ANA also provides guidance for all nursing organizations to build on member education, and collaborate with partners and stakeholders to strengthen the influence nurses have on climate change legislation and policy. Further, the position statement details the importance of supporting research led or supported by our nurses to further identify innovative and real approaches on climate change and climate justice.

Such efforts will be futile if we fail to participate in policy making and fail to engage in climate justice. Which is why it is imperative for nurses to use their voice to lead action aimed at mitigating the impacts of climate change and to protect vulnerable individuals, families, and communities responding to changing climate conditions. As the most trusted profession, nurses are in a unique position to also serve as a source of hope—acting ethically on behalf of their patients.

ANA does not have all the answers to climate change and its outsized impacts on healthcare delivery. As a first step, it is critical that we all recognize that the health concerns related to climate change exacerbate every issue our nursing organizations actively work to resolve. The threat of climate change will not be addressed in a silo—an all-hands approach is called for to make real and lasting progress on this issue. The guidance and recommendations in ANA’s newest position statement are a call to action, and a call for nursing leaders to get involved.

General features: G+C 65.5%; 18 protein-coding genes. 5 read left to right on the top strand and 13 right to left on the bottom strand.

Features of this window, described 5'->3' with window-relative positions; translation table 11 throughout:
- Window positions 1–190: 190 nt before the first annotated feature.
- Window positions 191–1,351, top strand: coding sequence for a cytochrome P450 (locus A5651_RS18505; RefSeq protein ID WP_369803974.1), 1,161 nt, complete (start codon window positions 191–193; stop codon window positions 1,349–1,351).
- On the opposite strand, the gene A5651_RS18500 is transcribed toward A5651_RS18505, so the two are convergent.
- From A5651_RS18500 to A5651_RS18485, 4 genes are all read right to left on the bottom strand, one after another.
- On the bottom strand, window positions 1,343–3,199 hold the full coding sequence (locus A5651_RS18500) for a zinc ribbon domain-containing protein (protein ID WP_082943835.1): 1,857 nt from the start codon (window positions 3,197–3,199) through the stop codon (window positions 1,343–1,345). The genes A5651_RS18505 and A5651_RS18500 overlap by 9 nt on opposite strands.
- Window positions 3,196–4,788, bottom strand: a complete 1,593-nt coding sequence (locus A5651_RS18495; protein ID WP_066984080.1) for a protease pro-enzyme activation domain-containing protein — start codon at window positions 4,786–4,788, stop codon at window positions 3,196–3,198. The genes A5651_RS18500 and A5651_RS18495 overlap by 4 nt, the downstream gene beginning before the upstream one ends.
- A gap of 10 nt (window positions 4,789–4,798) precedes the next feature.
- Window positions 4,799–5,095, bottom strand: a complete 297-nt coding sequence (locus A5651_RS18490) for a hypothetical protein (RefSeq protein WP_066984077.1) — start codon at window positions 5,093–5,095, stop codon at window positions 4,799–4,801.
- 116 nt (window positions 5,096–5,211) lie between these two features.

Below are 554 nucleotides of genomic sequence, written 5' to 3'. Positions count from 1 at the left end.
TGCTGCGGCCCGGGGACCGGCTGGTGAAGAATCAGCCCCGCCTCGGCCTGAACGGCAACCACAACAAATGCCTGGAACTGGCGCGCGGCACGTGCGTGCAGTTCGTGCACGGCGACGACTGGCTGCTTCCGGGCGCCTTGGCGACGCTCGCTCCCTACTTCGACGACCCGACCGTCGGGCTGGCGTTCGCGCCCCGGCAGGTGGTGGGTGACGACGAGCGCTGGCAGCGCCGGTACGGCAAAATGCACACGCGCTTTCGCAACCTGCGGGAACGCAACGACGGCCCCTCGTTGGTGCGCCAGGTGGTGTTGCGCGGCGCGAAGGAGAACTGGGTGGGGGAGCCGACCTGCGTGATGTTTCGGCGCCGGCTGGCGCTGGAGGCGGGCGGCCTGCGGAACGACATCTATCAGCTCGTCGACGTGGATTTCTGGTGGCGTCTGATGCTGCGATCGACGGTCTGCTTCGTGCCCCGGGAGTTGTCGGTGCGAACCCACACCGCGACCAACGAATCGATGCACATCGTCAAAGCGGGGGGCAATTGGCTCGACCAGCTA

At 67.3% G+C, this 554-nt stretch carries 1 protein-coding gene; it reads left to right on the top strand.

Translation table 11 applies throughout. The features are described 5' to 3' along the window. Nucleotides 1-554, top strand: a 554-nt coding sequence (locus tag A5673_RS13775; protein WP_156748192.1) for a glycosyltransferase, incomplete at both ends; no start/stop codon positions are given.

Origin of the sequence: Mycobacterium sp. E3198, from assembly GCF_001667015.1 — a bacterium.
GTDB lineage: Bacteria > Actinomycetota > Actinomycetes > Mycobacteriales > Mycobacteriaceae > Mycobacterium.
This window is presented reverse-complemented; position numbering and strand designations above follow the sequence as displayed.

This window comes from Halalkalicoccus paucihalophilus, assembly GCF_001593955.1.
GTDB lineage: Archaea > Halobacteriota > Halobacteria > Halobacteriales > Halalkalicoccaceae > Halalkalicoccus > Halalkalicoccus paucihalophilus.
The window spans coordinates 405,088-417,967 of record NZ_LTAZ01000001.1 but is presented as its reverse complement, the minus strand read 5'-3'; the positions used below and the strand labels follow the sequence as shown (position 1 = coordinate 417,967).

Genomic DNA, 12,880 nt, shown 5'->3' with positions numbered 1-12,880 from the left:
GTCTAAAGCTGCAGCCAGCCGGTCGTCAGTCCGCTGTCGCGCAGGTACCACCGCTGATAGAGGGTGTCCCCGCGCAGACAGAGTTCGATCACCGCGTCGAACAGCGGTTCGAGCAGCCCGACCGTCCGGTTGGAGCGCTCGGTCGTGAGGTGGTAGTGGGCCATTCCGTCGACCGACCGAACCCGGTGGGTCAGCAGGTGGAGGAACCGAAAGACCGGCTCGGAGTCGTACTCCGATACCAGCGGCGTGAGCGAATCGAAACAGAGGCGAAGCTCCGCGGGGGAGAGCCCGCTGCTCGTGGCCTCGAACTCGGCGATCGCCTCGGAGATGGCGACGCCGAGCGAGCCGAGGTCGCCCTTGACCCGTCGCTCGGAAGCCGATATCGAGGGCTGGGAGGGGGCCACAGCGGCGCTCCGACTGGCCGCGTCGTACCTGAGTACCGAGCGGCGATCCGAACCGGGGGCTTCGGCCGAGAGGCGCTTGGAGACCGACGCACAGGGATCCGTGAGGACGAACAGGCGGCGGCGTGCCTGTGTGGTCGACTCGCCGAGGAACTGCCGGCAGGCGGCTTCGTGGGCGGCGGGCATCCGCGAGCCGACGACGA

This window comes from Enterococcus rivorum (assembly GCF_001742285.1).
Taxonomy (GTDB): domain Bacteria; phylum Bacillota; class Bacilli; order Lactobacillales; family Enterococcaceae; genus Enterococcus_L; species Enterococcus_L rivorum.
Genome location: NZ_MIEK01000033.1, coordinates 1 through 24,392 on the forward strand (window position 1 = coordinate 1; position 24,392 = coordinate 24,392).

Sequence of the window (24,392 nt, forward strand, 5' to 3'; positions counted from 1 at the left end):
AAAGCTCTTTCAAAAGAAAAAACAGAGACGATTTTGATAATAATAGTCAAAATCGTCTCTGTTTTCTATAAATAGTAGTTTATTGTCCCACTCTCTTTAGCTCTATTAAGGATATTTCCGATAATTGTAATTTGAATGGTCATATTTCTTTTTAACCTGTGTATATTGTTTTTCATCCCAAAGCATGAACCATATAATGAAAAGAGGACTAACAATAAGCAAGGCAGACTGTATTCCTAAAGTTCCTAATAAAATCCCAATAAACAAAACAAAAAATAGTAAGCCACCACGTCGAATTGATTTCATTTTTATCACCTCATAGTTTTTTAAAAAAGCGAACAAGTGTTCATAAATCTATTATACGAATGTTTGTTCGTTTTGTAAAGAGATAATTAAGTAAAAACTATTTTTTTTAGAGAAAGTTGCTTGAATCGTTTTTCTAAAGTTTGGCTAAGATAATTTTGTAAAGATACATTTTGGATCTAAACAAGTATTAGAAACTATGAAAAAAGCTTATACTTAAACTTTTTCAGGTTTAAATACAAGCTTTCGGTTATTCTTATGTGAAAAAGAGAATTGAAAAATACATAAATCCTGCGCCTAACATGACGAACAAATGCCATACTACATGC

Additional ANA Resources:

ANA House of Delegates Resolution (Historic policy, 2012) — Nurses’ Role in Recognizing Educating, Advocating for Healthy Energy Choices

ANA House of Delegates Resolution (Historic policy, 2008) – Global Climate Change

ANA Makes Nurses’ Voices Heard on Equity and Efficiency


Recently, the Centers for Medicare & Medicaid Services (CMS) issued a Request for Information (RFI) entitled Make Your Voice Heard: Promoting Efficiency and Equity Within CMS Programs. Through this RFI, CMS solicited feedback from stakeholders on the impact of the COVID-19 public health emergency (PHE) on the healthcare delivery system, with specific questions related to access, health equity, and workforce challenges. ANA took advantage of the opportunity to provide feedback to the agency on the nurses’ perspectives. We focused on how the COVID-19 pandemic has impacted the nation’s health care system and pointed to important areas of consideration as we all look to the future.

Representing and supporting over 4.3 million registered nurses, ANA understands the importance of elevating the nurse’s voice regarding the challenges in health care because nurses are integral to patient care. In sharing firsthand experiences from members and association priorities, ANA’s comments addressed access to health care, the nurse’s experience in providing care, advancing health equity, and assessing the impact of waivers issued in response to the PHE. A few key ANA recommendations to CMS are: